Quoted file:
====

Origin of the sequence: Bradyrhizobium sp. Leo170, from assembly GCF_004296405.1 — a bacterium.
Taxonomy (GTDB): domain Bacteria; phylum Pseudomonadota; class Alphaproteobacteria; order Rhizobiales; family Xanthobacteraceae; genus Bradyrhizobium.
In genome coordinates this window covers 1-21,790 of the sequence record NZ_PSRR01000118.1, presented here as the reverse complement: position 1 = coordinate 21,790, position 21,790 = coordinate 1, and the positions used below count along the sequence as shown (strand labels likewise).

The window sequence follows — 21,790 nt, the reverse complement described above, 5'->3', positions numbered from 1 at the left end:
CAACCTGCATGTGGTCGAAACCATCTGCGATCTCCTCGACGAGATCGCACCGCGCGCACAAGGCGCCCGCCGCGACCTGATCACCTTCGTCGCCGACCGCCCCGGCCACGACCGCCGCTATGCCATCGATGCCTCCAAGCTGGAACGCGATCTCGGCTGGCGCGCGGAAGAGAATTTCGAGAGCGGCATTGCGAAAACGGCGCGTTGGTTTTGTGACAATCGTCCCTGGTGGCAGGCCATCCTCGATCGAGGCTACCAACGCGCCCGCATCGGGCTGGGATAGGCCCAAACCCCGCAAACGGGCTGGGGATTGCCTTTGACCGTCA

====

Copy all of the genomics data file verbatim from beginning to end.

Origin of the sequence: Bradyrhizobium sp. Leo170, from assembly GCF_004296405.1 — a bacterium.
Taxonomy (GTDB): domain Bacteria; phylum Pseudomonadota; class Alphaproteobacteria; order Rhizobiales; family Xanthobacteraceae; genus Bradyrhizobium.
In genome coordinates this window covers 1-21,790 of the sequence record NZ_PSRR01000118.1, presented here as the reverse complement: position 1 = coordinate 21,790, position 21,790 = coordinate 1, and the positions used below count along the sequence as shown (strand labels likewise).

The window sequence follows — 21,790 nt, the reverse complement described above, 5'->3', positions numbered from 1 at the left end:
CAACCTGCATGTGGTCGAAACCATCTGCGATCTCCTCGACGAGATCGCACCGCGCGCACAAGGCGCCCGCCGCGACCTGATCACCTTCGTCGCCGACCGCCCCGGCCACGACCGCCGCTATGCCATCGATGCCTCCAAGCTGGAACGCGATCTCGGCTGGCGCGCGGAAGAGAATTTCGAGAGCGGCATTGCGAAAACGGCGCGTTGGTTTTGTGACAATCGTCCCTGGTGGCAGGCCATCCTCGATCGAGGCTACCAACGCGCCCGCATCGGGCTGGGATAGGCCCAAACCCCGCAAACGGGCTGGGGATTGCCTTTGACCGTCA